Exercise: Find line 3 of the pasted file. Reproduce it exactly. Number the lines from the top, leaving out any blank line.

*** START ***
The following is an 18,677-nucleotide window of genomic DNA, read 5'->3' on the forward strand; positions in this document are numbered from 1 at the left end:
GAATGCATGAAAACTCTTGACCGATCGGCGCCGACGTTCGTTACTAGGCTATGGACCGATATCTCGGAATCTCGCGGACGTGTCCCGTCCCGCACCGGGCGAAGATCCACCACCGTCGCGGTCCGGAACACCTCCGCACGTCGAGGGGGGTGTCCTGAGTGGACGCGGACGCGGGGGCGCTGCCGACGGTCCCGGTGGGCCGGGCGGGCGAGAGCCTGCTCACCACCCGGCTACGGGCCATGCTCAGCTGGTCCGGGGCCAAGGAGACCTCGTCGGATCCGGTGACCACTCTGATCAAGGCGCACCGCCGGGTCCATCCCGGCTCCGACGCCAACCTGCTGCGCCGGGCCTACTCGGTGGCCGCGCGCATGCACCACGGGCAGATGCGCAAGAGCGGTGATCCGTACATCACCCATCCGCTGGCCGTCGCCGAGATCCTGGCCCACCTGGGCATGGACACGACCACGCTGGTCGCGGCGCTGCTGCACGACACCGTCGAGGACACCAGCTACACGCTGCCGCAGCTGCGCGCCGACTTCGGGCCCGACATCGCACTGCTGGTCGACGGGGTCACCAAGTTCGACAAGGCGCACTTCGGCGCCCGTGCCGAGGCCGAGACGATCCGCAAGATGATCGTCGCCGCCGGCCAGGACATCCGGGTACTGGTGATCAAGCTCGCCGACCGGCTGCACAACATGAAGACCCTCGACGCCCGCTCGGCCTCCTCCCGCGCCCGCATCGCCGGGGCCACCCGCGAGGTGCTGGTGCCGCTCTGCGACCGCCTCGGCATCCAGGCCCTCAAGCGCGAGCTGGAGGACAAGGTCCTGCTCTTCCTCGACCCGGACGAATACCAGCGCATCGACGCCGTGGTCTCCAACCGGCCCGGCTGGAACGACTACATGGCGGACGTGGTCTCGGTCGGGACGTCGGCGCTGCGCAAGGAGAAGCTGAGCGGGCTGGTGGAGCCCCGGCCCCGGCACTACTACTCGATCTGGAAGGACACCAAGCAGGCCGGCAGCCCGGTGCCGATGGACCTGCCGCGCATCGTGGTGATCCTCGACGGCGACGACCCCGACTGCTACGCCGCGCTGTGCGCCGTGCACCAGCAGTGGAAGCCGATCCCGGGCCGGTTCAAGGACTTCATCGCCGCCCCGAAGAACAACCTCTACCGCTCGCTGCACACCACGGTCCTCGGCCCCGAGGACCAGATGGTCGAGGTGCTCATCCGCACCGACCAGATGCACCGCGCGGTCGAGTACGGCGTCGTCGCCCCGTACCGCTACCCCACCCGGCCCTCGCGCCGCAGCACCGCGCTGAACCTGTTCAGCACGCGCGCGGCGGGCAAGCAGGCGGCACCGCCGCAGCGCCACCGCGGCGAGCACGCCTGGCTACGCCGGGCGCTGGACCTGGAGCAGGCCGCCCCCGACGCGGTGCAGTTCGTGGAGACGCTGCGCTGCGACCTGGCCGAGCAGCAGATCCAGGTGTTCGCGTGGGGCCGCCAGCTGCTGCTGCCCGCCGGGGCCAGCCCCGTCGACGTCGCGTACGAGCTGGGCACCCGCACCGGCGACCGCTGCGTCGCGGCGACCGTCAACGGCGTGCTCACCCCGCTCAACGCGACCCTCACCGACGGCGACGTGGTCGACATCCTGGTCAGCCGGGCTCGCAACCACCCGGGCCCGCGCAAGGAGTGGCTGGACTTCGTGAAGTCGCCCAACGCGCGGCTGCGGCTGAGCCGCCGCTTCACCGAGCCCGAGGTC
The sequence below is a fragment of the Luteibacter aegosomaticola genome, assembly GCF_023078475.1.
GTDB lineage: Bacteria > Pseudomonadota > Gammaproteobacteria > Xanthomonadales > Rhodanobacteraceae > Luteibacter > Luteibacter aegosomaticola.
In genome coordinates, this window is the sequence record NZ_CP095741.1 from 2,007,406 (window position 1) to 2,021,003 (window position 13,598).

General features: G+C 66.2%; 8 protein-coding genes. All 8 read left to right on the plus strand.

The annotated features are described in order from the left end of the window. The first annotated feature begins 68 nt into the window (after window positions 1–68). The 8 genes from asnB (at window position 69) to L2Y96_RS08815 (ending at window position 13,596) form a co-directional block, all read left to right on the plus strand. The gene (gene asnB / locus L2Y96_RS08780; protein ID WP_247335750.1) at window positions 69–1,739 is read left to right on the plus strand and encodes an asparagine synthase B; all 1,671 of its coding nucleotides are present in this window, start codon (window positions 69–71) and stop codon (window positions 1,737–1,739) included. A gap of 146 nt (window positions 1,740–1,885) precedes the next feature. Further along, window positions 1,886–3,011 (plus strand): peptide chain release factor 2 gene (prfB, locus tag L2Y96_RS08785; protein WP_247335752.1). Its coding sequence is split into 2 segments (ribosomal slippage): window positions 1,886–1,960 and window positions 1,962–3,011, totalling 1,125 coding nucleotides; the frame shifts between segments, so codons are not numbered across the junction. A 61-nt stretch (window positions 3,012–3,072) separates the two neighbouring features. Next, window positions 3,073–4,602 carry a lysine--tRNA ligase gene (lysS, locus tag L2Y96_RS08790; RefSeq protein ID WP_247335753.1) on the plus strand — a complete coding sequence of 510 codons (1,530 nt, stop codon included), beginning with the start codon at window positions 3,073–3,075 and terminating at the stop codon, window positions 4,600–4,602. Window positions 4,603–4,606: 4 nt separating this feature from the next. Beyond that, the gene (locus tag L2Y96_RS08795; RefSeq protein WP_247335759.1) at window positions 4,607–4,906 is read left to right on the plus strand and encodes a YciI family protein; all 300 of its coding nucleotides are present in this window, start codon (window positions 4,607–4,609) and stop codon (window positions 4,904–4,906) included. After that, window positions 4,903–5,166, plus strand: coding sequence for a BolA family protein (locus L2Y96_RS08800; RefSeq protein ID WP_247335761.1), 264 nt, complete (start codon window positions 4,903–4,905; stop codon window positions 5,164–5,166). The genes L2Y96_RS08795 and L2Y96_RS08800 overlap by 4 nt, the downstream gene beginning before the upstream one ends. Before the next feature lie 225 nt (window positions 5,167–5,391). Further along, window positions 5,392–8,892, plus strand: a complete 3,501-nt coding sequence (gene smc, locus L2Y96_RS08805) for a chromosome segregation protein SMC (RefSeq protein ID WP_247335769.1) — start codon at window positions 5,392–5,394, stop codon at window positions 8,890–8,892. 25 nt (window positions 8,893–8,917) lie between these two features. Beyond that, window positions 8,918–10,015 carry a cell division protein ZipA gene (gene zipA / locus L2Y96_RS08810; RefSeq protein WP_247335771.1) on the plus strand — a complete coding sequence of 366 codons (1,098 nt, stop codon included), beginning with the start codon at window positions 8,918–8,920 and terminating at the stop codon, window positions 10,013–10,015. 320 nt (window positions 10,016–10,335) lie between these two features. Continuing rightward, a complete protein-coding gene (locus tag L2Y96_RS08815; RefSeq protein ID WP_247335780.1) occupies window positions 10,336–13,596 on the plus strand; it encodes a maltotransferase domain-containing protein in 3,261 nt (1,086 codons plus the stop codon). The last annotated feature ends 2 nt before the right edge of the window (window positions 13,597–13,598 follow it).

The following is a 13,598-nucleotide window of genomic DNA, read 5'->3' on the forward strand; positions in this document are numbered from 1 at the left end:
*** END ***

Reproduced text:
The sequence below is a fragment of the Luteibacter aegosomaticola genome, assembly GCF_023078475.1.